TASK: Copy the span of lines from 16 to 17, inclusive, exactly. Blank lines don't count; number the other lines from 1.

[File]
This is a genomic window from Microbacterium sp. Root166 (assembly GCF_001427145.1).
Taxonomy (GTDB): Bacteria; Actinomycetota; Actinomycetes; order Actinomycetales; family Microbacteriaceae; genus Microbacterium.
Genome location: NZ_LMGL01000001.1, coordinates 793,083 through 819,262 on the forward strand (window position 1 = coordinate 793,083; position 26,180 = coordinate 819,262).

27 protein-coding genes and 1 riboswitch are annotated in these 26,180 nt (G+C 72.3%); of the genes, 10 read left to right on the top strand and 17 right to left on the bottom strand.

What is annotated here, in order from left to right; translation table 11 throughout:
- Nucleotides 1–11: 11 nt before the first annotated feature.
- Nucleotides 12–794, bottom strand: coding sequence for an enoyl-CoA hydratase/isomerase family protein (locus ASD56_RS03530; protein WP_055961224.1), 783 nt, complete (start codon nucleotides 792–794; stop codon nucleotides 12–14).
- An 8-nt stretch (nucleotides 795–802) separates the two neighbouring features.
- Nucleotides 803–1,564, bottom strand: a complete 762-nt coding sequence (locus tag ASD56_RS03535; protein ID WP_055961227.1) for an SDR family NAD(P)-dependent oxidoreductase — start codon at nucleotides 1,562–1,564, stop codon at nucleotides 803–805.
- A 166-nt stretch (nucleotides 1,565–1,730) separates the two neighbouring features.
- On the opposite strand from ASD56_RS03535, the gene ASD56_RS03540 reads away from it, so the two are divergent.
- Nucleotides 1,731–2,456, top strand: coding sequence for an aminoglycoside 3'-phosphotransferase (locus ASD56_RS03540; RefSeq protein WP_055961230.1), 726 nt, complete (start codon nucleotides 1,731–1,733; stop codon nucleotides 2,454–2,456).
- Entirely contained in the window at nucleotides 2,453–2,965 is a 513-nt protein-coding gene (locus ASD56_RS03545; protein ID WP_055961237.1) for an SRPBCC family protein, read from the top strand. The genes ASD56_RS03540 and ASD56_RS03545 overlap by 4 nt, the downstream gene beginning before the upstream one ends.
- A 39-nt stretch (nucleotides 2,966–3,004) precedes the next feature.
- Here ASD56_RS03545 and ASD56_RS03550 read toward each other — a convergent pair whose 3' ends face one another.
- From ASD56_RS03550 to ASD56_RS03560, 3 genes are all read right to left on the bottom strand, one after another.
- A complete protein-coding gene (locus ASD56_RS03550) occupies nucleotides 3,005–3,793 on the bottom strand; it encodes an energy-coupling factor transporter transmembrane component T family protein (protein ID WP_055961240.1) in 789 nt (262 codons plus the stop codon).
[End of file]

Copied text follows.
- From ASD56_RS03550 to ASD56_RS03560, 3 genes are all read right to left on the bottom strand, one after another.
- A complete protein-coding gene (locus ASD56_RS03550) occupies nucleotides 3,005–3,793 on the bottom strand; it encodes an energy-coupling factor transporter transmembrane component T family protein (protein ID WP_055961240.1) in 789 nt (262 codons plus the stop codon).